Clawson cites to "many accounts of unequal treatment afforded to non-Muslims by Iranian courts" as a basis for his opinion that the Iranian legal system discriminates on the grounds of sex, religion, and political opinion. [The declaration of Reza Athari, plaintiff's expert,] admits that Iranian law must not be in direct conflict with Islamic tenets. Two of the three Plaintiffs here are women and the Galstian family members are not Muslim. Leaving aside whether Iranian courts are independent or corrupt, this is sufficient to show Iran is not a suitable alternative forum. This is the "rare circumstance" in which an alternative forum "provides no remedy at all."
Minassian contends he provided evidence that Iranian courts do not discriminate based on gender or religion because Athari asserted, "'[t]here are no religious or gender limitations' impacting access to the courts and such procedures." However just because a woman or non-Muslim may file a lawsuit or present her case at trial is not evidence the proceedings are not stacked against her.
Nor are we convinced by Minassian's attempt to place the evidentiary burden on Plaintiffs by arguing that Plaintiffs fail to show why Islamic influence on Iranian law would deprive them of a fair hearing in this real estate dispute. This argument is similar to his contention that generalized allegations of corruption and cultural or gender bias cannot defeat a forum non conveniens motion.
Plaintiffs do not merely present generalized allegations without any connection with the matter at hand, however. They explain how a woman or a non-Muslim is not afforded fair treatment, particularly in connection with probate matters.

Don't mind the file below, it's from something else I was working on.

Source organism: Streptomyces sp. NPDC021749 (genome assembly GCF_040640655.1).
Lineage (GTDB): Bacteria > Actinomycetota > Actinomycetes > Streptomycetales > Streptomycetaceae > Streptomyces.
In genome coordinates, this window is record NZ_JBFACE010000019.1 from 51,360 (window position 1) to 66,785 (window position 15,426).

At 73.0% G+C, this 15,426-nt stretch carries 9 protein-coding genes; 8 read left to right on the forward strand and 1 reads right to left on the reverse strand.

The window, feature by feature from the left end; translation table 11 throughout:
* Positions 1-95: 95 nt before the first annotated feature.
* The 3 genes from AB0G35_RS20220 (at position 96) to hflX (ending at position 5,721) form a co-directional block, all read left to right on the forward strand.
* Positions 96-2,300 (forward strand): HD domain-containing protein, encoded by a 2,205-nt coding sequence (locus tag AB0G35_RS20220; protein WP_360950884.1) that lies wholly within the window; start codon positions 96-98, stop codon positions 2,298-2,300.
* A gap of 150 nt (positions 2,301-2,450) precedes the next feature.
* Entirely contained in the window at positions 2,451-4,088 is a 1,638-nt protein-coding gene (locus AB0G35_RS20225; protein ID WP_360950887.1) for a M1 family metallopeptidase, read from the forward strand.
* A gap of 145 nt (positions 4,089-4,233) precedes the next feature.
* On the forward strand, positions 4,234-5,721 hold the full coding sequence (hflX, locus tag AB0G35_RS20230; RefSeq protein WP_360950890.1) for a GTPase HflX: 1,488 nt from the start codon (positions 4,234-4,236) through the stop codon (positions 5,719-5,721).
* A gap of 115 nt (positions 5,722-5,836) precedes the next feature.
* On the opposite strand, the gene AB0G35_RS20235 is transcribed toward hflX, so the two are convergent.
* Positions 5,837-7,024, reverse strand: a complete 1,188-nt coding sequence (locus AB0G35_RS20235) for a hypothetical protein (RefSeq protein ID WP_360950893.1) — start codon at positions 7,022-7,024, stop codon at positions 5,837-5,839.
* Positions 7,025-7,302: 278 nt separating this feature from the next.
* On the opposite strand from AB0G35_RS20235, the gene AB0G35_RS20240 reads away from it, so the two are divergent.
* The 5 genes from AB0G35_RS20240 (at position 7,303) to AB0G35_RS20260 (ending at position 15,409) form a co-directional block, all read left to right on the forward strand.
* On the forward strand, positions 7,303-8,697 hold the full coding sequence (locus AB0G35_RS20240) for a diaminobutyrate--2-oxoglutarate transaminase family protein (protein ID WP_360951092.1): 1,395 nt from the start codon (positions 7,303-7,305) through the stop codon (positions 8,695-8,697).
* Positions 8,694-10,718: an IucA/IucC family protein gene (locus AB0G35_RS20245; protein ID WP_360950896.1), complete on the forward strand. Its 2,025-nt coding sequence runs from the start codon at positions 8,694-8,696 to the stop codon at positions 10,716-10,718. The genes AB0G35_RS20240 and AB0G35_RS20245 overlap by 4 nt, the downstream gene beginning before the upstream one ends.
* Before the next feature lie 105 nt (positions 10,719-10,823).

For example, a woman's testimony is counted as half that of a man's. Minassian's point that one of the plaintiffs is a man is irrelevant. Two of the plaintiffs are women, one of whom is integral to the case. [Seda] Aghaian, one of [decedent Gagik Galstian]'s daughters, wrote the 1996 agreement between Gagik and Minassian and attended its signing. She also "was directly involved in analyzing the accounting records Minassian would provide Gagik in Los Angeles County, CA." and "inspected all documentation pertaining to Gagik's properties in Iran …." If this case were tried in Iran, her testimony on all of these matters would count for half of Minassian's or any other man's.
Sounds right to me. I think California courts applying nondiscriminatory rules of Iranian law when the choice-of-law analysis points in that direction, but that is precisely because California courts (imperfect as all courts are) can generally be trusted to apply these rules fairly. But this doesn't justify requiring plaintiffs to litigate instead in front of Iranian courts, when there is powerful evidence that those courts may be biased against plaintiffs based on "sex, religion, and political opinion."